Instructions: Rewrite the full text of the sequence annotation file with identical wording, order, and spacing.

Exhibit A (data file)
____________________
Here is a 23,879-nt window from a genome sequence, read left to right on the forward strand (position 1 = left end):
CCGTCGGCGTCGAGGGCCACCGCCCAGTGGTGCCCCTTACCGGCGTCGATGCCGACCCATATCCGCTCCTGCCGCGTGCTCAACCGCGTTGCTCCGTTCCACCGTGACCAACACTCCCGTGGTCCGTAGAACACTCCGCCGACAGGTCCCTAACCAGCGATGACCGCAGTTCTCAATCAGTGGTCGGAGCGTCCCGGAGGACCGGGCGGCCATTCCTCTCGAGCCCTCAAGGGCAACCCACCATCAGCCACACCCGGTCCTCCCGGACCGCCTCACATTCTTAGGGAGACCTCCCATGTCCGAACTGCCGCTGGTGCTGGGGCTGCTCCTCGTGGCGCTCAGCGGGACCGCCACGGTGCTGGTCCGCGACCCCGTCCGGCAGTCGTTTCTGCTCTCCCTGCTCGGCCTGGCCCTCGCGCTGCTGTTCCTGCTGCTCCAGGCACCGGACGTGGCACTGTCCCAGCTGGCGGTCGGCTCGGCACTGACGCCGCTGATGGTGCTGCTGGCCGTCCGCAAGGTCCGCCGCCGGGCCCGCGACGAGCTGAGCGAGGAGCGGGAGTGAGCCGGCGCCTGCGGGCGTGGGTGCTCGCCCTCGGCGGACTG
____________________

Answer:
Here is a 23,879-nt window from a genome sequence, read left to right on the forward strand (position 1 = left end):
CCGTCGGCGTCGAGGGCCACCGCCCAGTGGTGCCCCTTACCGGCGTCGATGCCGACCCATATCCGCTCCTGCCGCGTGCTCAACCGCGTTGCTCCGTTCCACCGTGACCAACACTCCCGTGGTCCGTAGAACACTCCGCCGACAGGTCCCTAACCAGCGATGACCGCAGTTCTCAATCAGTGGTCGGAGCGTCCCGGAGGACCGGGCGGCCATTCCTCTCGAGCCCTCAAGGGCAACCCACCATCAGCCACACCCGGTCCTCCCGGACCGCCTCACATTCTTAGGGAGACCTCCCATGTCCGAACTGCCGCTGGTGCTGGGGCTGCTCCTCGTGGCGCTCAGCGGGACCGCCACGGTGCTGGTCCGCGACCCCGTCCGGCAGTCGTTTCTGCTCTCCCTGCTCGGCCTGGCCCTCGCGCTGCTGTTCCTGCTGCTCCAGGCACCGGACGTGGCACTGTCCCAGCTGGCGGTCGGCTCGGCACTGACGCCGCTGATGGTGCTGCTGGCCGTCCGCAAGGTCCGCCGCCGGGCCCGCGACGAGCTGAGCGAGGAGCGGGAGTGAGCCGGCGCCTGCGGGCGTGGGTGCTCGCCCTCGGCGGACTG